New Multi-Center Trial Underway to Evaluate Role of ILEX's CAMPATH in MS
April 2, 2003
Source: ILEX Oncology Inc.
At the American Academy of Neurology meeting in Honolulu yesterday, Professor Alastair Compston, chairman of Neurology at Addenbrooke's Hospital in Cambridge, England, presented clinical data from several pilot studies of the drug CAMPATH(R) (alemtuzumab) in multiple sclerosis (MS).
Professor Compston and his colleagues have been studying CAMPATH in MS for more than 10 years.
Professor Compston reported that results from one pilot study at Addenbrooke's Hospital showed a five-day course of CAMPATH suppressed disease activity for a prolonged period in 36 patients with secondary, progressive MS. In another CAMPATH pilot study involving 17 patients with early, active relapsing-remitting MS without progression or severe disability, the group had a near complete reduction in annualized relapse rate, and in no patient did disability increase.
"Our preliminary results in the treatment of early, active MS are very encouraging," Professor Compston told attendees. "To date, every patient has shown a predictable response to CAMPATH through suppressed disease activity. We are now participating in an important clinical trial to confirm these impressive results."
The randomized, open-label Phase II study began in December 2002. It is comparing the safety and efficacy of CAMPATH to Rebif(R) (interferon beta-1a) in preventing sustained accumulative disability in patients with early, active relapsing-remitting MS. The study will include 150 patients at 35 centers in the United States and Europe.
CAMPATH was granted accelerated approval by the U.S. Food and Drug Administration in May 2001 for the treatment of patients with B-cell chronic lymphocytic leukemia (B-CLL) who have been treated with alklylating agents (anti-cancer drugs that inhibit tumor growth by interfering with the DNA of cancer cells) and have failed fludarabine (a chemotherapy agent) treatment.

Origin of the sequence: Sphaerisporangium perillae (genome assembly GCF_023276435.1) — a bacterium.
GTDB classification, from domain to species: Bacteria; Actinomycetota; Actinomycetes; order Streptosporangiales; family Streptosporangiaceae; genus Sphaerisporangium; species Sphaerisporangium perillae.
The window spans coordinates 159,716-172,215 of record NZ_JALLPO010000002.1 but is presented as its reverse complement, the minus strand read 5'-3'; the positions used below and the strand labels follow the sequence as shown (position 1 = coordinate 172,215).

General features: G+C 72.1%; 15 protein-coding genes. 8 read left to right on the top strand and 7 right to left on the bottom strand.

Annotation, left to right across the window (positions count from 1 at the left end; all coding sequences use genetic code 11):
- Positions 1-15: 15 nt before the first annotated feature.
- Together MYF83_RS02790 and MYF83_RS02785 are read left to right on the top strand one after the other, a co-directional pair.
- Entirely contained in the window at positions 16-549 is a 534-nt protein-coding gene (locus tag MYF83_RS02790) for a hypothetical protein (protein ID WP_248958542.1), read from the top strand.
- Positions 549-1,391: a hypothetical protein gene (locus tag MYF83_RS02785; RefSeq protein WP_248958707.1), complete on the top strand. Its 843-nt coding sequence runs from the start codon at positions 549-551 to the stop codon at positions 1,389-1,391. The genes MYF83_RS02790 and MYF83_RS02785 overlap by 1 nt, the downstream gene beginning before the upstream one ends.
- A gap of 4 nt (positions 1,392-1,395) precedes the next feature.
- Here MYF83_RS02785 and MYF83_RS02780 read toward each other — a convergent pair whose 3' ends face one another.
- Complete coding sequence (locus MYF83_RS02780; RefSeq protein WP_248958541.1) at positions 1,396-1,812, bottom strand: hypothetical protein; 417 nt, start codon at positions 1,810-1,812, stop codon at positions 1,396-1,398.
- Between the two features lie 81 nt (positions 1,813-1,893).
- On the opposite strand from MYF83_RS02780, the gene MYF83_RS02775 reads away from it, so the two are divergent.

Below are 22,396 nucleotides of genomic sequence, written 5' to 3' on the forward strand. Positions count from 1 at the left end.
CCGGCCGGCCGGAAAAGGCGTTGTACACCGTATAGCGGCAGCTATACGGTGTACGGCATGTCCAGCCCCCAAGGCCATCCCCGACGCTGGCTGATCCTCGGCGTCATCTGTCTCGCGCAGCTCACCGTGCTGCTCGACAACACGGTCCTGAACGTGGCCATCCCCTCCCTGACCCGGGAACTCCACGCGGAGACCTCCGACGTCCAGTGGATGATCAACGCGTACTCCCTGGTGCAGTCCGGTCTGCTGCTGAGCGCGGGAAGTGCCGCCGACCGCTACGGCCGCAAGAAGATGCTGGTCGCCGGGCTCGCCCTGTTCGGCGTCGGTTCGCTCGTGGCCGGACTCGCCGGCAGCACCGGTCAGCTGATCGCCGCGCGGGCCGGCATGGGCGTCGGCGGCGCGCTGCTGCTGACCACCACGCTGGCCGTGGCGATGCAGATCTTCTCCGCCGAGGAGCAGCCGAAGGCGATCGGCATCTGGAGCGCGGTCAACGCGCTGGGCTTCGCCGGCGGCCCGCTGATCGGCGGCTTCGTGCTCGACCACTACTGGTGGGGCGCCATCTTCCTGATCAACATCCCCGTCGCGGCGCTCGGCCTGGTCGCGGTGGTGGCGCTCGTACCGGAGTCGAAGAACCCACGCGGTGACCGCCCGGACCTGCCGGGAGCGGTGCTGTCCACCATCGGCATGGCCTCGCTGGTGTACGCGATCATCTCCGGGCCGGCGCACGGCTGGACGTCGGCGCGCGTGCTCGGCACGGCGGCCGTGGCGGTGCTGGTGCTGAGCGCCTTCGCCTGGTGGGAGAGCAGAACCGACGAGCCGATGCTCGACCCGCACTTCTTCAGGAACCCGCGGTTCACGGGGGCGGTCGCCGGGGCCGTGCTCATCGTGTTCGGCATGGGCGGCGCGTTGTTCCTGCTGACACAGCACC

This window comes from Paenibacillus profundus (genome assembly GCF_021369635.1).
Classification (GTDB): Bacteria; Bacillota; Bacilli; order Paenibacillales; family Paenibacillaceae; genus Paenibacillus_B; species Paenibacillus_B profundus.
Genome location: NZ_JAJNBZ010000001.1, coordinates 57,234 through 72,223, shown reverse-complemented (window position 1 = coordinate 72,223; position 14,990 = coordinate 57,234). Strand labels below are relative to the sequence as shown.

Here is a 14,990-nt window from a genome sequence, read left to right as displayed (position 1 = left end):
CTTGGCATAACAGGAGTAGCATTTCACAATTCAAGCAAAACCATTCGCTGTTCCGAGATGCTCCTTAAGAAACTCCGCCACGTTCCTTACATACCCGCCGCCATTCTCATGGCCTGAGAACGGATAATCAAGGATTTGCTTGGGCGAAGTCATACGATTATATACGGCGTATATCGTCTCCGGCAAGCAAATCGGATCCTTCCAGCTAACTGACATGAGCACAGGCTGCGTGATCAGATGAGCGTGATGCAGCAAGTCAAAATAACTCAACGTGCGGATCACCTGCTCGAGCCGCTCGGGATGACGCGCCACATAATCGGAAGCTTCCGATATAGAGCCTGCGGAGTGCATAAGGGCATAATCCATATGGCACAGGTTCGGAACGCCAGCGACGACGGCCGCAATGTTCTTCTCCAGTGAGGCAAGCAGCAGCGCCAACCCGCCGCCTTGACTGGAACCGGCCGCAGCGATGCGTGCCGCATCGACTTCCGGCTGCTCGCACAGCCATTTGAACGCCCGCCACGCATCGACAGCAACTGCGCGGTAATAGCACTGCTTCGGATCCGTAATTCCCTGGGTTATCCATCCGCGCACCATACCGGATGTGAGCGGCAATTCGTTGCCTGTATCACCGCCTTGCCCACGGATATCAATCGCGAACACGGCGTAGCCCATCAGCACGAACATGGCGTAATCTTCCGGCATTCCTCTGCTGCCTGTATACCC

Multiple sclerosis (MS) is a disease in which inflammation damages the myelin sheath and underlying nerve fibers in the brain and spinal cord. It affects as many as 2.5 million people worldwide. The cause and pathogenesis of MS are poorly understood. Although the course of MS is not predictable, the disease often moves from a phase of relapses with remission to a state of persistent neurological symptoms and signs followed by slow progression, at which point disability becomes increasingly apparent. MS is approximately twice as common among women as men, with peak incidence usually occurring between the ages of 30 and 40. More than 350,000 Americans acknowledge having MS, and every week about 200 new cases are diagnosed in the United States.
Founded in 1994 as an oncology drug development company, ILEX is strategically positioned to become a product-driven oncology-focused biopharmaceutical company. ILEX has a marketed product, CAMPATH, in the United States and MABCAMPATH in the European Union, and is advancing an innovative and diversified pipeline of compounds focused on the treatment of cancer. The ILEX pipeline comprises product candidates at various stages of clinical development, including cytotoxic and cytostatic agents with novel mechanisms of action, monoclonal antibodies, angiogenesis inhibitors and signal transduction inhibitors. ILEX maintains a core competency in oncology drug development, with locations in San Antonio, Texas, and Guildford, England. ILEX also conducts research in angiogenesis inhibition, cell signaling, medicinal chemistry and nuclear receptor biology at its laboratories in Boston, Mass., and Geneva, Switzerland. Further information about ILEX can be found on the company's Web site at www.ilexonc.com.
Certain statements contained herein are "forward-looking" statements (as such term is defined in the Private Securities Litigation Reform Act of 1995). Because these statements include risks and uncertainties, actual results may differ materially from those expressed or implied by such forward-looking statements. Specifically, factors that could cause actual results to differ materially from those expressed or implied by such forward-looking statements include, but are not limited to: risks associated with preclinical and clinical developments in the biopharmaceutical industry in general and in ILEX's compounds under development in particular; the potential failure of ILEX's compounds under development to prove safe and effective for treatment of disease; uncertainties inherent in the early stage of ILEX's compounds under development; failure to successfully implement or complete clinical trials; failure to receive marketing clearance from regulatory agencies for our compounds under development; acquisitions, divestitures, mergers, licenses or strategic initiatives that change ILEX's business, structure or projections; the development of competing products; uncertainties related to ILEX's dependence on third parties and partners; and those risks described in ILEX's Form 10-K for the year ended Dec. 31, 2001, and in other filings made by ILEX with the SEC. ILEX disclaims any obligation to update these forward-looking statements.
SOURCE: ILEX Oncology Inc.
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